Fellows Reading Group
Thursday, 5 November 2009
We are now well into the term. We have heard each other give talks and have been reading each other's papers in the reading group. A familiar comfort has replaced the caution that separates a group of people thrown together from around the world.
The group was now strong enough, I thought, to be subjected to a little experiment. Well, it will be two experiments. The first was an academic experiment. I'd been to a CityLive! event in Pittsburgh in which ten speakers were given just three minutes each to explain an idea too crazy to merit more time. The event had been fast paced and energizing. Why not do that in our reading group?
Of course, philosophers are wordier. Three minutes is very little time for them to say anything. "Let's take four minutes!" I announced, when floating the idea. Philosophers, it seems to me, do need to realize that the rest of the world operates with very different time horizons. In business, you are lucky to get 10 minutes to pitch your clever proposal; and those ten minutes can make or break a career.
There was a deeper motive to the event than the excitement of fast paced discussion. In philosophy, we are very good at destroying.
Brutally eviscerating a speaker in question time is a common goal-- but one that I actively discourage in the Center. We are not very good at encouraging new ideas. Or at least we don't have formal structures that set creating them as a goal. That was my deeper purpose. This was a chance to float an idea without real commitment yet still see how everyone would react.
Then there was the second experiment. I'd noticed apple turnovers in the freezer section of the supermarket. Might we try to bake some in our little toaster oven? What could be more inviting than the smell of freshly baked pastries?
In the hour preceding our meeting, Joyce and I were fiddling with the pastries in the little oven. As the minutes ticked away, it didn't seem that the oven was hot enough. We had a back up. I'd found a big box of chocolate florentines at IKEA over the weekend.
Our two experiments were under way. The academic experiment took root faster than I expected. I'd imagined that I'd need to speak my craziness first in order to loosen the atmosphere. By the time we were sitting around the table ready to start, it was clear that wouldn't be needed. Both Drossi and Slobodan had drafted their crazy ideas into one page hand outs.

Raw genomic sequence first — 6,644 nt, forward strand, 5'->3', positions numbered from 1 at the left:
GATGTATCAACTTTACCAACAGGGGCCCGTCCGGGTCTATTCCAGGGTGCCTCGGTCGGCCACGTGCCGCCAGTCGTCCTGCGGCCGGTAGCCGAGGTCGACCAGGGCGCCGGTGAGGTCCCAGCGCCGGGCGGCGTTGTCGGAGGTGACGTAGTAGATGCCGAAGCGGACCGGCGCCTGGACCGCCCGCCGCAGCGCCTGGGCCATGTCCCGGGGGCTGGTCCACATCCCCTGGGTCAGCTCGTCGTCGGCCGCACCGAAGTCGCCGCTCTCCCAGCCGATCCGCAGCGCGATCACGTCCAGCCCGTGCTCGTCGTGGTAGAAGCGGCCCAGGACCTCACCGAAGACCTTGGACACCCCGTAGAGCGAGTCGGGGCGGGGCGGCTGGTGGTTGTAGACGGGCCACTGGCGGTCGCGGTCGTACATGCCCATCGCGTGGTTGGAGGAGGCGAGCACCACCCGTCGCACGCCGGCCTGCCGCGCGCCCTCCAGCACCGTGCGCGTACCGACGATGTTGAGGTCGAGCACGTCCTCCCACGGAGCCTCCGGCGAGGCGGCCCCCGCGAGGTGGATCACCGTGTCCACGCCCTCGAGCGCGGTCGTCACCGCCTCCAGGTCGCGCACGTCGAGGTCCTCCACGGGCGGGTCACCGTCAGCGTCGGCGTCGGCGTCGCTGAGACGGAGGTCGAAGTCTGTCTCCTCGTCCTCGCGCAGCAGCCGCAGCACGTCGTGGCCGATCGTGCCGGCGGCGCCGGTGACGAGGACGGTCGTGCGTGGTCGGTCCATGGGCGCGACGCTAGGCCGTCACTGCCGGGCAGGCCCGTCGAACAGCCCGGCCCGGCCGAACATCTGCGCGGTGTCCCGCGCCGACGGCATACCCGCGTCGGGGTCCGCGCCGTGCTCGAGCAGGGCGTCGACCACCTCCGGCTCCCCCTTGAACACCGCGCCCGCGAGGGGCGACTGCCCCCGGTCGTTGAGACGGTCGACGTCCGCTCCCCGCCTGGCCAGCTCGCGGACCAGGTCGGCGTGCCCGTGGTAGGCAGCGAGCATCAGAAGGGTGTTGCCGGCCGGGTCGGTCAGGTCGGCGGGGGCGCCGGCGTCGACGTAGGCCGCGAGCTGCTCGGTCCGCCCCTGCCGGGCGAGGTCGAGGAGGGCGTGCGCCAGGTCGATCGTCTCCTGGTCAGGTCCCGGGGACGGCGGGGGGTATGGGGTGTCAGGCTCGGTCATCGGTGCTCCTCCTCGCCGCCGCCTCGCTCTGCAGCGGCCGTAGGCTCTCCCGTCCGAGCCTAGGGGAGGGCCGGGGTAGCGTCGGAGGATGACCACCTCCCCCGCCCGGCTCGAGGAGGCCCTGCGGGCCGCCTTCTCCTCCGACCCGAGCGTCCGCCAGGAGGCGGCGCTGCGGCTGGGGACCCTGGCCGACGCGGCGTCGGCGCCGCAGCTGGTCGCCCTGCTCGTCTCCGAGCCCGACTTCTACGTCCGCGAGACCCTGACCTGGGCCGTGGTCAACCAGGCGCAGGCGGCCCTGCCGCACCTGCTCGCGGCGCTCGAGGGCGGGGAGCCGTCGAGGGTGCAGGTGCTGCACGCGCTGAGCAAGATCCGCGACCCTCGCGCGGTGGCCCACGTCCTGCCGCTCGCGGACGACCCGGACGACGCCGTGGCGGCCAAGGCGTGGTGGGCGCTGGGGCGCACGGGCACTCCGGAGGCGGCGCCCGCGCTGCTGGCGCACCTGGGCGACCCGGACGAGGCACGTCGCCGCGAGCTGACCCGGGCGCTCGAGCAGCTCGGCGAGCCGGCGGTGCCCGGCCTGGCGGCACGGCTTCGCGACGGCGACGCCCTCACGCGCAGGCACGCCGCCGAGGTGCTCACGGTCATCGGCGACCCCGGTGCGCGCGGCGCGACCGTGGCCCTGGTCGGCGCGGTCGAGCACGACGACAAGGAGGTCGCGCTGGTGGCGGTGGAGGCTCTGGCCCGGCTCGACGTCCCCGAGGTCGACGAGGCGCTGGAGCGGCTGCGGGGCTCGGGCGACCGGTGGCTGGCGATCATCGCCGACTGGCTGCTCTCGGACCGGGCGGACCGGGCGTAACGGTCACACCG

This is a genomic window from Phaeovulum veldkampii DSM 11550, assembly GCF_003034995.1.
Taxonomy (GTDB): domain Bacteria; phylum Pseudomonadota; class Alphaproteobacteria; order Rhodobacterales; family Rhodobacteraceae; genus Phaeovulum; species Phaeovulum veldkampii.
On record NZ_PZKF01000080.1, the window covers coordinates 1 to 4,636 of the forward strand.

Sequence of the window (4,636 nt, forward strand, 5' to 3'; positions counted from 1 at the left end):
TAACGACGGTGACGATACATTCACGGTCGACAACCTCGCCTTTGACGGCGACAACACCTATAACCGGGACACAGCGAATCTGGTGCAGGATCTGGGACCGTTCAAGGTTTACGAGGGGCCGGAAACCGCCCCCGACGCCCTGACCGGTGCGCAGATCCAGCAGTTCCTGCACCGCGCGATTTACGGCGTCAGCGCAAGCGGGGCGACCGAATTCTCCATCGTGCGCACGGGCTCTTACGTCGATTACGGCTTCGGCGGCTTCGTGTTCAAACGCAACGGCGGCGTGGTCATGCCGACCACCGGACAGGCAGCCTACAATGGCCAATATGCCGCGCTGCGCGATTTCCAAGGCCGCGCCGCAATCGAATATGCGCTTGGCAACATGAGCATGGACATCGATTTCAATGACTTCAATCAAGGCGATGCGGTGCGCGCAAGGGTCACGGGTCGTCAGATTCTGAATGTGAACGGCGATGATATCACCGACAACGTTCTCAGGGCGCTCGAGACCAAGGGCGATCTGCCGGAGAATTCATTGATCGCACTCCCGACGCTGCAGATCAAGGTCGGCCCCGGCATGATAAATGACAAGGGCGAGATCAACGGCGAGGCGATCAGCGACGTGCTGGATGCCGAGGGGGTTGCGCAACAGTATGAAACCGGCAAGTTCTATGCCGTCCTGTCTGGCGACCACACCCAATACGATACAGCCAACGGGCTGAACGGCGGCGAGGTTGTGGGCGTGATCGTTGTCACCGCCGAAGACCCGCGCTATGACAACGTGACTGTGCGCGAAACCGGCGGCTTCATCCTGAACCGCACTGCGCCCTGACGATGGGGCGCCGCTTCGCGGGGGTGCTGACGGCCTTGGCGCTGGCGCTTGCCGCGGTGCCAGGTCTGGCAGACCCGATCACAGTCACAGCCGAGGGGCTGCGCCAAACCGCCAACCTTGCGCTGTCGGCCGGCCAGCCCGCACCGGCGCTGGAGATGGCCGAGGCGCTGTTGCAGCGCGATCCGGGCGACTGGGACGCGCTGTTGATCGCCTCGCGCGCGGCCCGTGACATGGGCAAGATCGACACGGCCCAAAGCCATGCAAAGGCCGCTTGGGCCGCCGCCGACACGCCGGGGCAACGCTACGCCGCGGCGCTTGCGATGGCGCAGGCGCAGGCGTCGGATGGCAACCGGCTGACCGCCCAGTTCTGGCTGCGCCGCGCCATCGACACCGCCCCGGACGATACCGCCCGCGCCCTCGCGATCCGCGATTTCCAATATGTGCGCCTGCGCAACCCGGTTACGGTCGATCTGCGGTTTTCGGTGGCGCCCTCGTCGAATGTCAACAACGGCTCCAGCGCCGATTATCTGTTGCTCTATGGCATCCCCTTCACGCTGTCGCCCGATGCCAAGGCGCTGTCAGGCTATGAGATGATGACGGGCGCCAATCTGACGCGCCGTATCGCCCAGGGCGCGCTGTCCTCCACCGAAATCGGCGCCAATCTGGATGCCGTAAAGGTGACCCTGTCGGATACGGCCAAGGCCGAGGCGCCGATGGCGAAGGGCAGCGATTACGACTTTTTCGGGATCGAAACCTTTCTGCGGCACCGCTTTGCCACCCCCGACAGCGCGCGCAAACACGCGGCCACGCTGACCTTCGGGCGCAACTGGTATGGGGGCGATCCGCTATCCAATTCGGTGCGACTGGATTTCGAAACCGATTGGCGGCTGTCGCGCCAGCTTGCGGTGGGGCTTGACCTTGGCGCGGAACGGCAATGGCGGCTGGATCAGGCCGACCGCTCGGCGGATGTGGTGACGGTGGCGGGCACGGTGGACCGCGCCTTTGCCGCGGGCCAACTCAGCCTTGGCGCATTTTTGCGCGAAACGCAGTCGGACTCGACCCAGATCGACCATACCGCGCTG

This was an eager group that needed to be controlled. I had brought clocks: a big, old fashioned alarm clock and a stopwatch. They were for timing and also a visual symbol that the four minutes was to be respected. Michela volunteered to be chair and mistress of time. She asked for the rubber mallet I'd produced the previous week and she wielded it to great effect.
We passed from speaker to speaker. Some needed their four minutes; others wanted less. As we went around, I asked for each speaker to be assigned their own respondent, so that everyone got at least one reaction in follow up discussion. We decided that two minutes each in follow up would be enough. Even so, we were 90 minutes into our two hour meeting by the time we'd cycled through every pledged response. Only then could we open the floor for general discussion.
Had the plan worked? I think so. It was much better than I feared, but a little less that I'd hoped. My sense is that at least a few of us felt a little more comfortable with our crazy ideas. Yes enough of us were too guarded to try anything really adventurous. Old cautions are hard to set aside.
What of the other plan? Alas, our little toaster oven is the little toaster that couldn't quite. It did warm the pastries, but they only browned after the toaster was turned on. The apple filling ("made with real fruit") was steamy hot and delicious; the outer crust was browned and flaky; but in between was something a little more soggy.
The cookies were great. Chocolate florentines never disappoint, just like the bag of Kit Kats that Mark and Michela brought as a left over from Halloween.
John D. Norton